An entertaining adventure tale worthy of republication.



Republication of the real-time maritime adventures of the bestselling crime-thriller author.

In 1973, fed up with more than a decade in advertising and yet to finish the first of his 50 novels, Woods (Unnatural Acts, 2012, etc.) decided to take time off. He moved to a remote coastal area in Ireland, “an ideal place…[with enough] peace and quiet to make it very difficult to find an excuse not to write.” Instead, he tried his hand at sailing, connecting with the local sailing club and becoming quickly hooked, despite an early misadventure with a borrowed dingy in which a rapid incoming tide almost swamped his car. Undaunted, Woods purchased a 30-foot cruising yacht designed to his own specifications. Less than two years later, he had qualified for and entered the 1976 Single-Handed Transatlantic Race. Originally published in 1977, this then-debut memoir describes the author's two-year apprenticeship in the lore of the sea, from navigation to boat design, a journey that culminated in a hair-raising six-week solo, trans-Atlantic sail. Of the 125 boats that started in 1976, 36 dropped out and five sank, and there were two deaths by drowning. The author finished 63rd, an impressive accomplishment. In addition to frightening winds and other nasty weather, Woods’ challenges included disturbed sleep, diminishing food and water, a series of structural failings and mechanical problems. Solitude did not prove to be a serious problem, although he suffered from the hallucinatory experience of hearing a nonexistent phone ring.

An entertaining adventure tale worthy of republication.

Pub Date: Aug. 2, 2012

ISBN: 978-0-399-16111-7

Page Count: 224

Publisher: Putnam

Review Posted Online: June 4, 2012

Kirkus Reviews Issue: June 15, 2012

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If the authors are serious, this is a silly, distasteful book. If they are not, it’s a brilliant satire.


The authors have created a sort of anti-Book of Virtues in this encyclopedic compendium of the ways and means of power.

Everyone wants power and everyone is in a constant duplicitous game to gain more power at the expense of others, according to Greene, a screenwriter and former editor at Esquire (Elffers, a book packager, designed the volume, with its attractive marginalia). We live today as courtiers once did in royal courts: we must appear civil while attempting to crush all those around us. This power game can be played well or poorly, and in these 48 laws culled from the history and wisdom of the world’s greatest power players are the rules that must be followed to win. These laws boil down to being as ruthless, selfish, manipulative, and deceitful as possible. Each law, however, gets its own chapter: “Conceal Your Intentions,” “Always Say Less Than Necessary,” “Pose as a Friend, Work as a Spy,” and so on. Each chapter is conveniently broken down into sections on what happened to those who transgressed or observed the particular law, the key elements in this law, and ways to defensively reverse this law when it’s used against you. Quotations in the margins amplify the lesson being taught. While compelling in the way an auto accident might be, the book is simply nonsense. Rules often contradict each other. We are told, for instance, to “be conspicuous at all cost,” then told to “behave like others.” More seriously, Greene never really defines “power,” and he merely asserts, rather than offers evidence for, the Hobbesian world of all against all in which he insists we live. The world may be like this at times, but often it isn’t. To ask why this is so would be a far more useful project.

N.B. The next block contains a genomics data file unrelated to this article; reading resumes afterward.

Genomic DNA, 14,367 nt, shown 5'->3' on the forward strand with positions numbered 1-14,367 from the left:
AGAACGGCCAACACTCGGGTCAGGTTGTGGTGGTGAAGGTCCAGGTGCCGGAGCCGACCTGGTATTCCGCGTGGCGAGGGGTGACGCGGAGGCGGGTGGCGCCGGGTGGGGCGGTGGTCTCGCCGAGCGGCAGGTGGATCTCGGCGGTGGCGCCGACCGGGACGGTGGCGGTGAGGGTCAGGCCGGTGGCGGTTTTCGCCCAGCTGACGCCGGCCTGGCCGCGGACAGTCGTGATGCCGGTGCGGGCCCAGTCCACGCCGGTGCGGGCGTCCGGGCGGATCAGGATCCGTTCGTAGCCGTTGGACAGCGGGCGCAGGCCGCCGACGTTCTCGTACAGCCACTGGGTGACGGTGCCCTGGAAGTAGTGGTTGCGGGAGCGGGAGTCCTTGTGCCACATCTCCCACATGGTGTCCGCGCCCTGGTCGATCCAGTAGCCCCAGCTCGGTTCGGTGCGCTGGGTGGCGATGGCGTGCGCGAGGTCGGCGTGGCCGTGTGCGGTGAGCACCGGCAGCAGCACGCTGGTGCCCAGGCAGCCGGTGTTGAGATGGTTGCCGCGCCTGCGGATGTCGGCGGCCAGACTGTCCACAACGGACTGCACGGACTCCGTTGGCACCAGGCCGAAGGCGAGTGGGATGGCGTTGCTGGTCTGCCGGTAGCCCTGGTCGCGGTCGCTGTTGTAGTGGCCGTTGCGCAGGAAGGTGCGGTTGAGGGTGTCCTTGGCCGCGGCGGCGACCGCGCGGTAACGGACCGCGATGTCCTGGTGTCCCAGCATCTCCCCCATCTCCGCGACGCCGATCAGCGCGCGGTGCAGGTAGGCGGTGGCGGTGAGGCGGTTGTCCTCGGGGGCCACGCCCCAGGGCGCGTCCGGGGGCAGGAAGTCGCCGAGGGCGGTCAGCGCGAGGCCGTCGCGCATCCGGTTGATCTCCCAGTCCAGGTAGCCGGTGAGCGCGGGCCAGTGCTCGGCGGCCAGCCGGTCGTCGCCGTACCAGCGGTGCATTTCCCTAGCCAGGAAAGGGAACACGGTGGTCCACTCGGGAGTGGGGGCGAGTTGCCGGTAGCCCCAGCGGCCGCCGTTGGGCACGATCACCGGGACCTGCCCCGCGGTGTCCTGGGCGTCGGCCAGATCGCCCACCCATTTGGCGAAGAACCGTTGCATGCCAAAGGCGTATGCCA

If the authors are serious, this is a silly, distasteful book. If they are not, it’s a brilliant satire.

Pub Date: Sept. 1, 1998

ISBN: 0-670-88146-5

Page Count: 430

Publisher: Viking

Review Posted Online: May 20, 2010

Kirkus Reviews Issue: July 15, 1998

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The author's youthfulness helps to assure the inevitable comparison with the Anne Frank diary although over and above the...


Elie Wiesel spent his early years in a small Transylvanian town as one of four children. 

He was the only one of the family to survive what Francois Maurois, in his introduction, calls the "human holocaust" of the persecution of the Jews, which began with the restrictions, the singularization of the yellow star, the enclosure within the ghetto, and went on to the mass deportations to the ovens of Auschwitz and Buchenwald. There are unforgettable and horrifying scenes here in this spare and sombre memoir of this experience of the hanging of a child, of his first farewell with his father who leaves him an inheritance of a knife and a spoon, and of his last goodbye at Buchenwald his father's corpse is already cold let alone the long months of survival under unconscionable conditions. 

The author's youthfulness helps to assure the inevitable comparison with the Anne Frank diary although over and above the sphere of suffering shared, and in this case extended to the death march itself, there is no spiritual or emotional legacy here to offset any reader reluctance.

Pub Date: Jan. 16, 2006

ISBN: 0374500010

Page Count: 120

Publisher: Hill & Wang

Review Posted Online: Oct. 7, 2011

Kirkus Reviews Issue: Jan. 15, 2006

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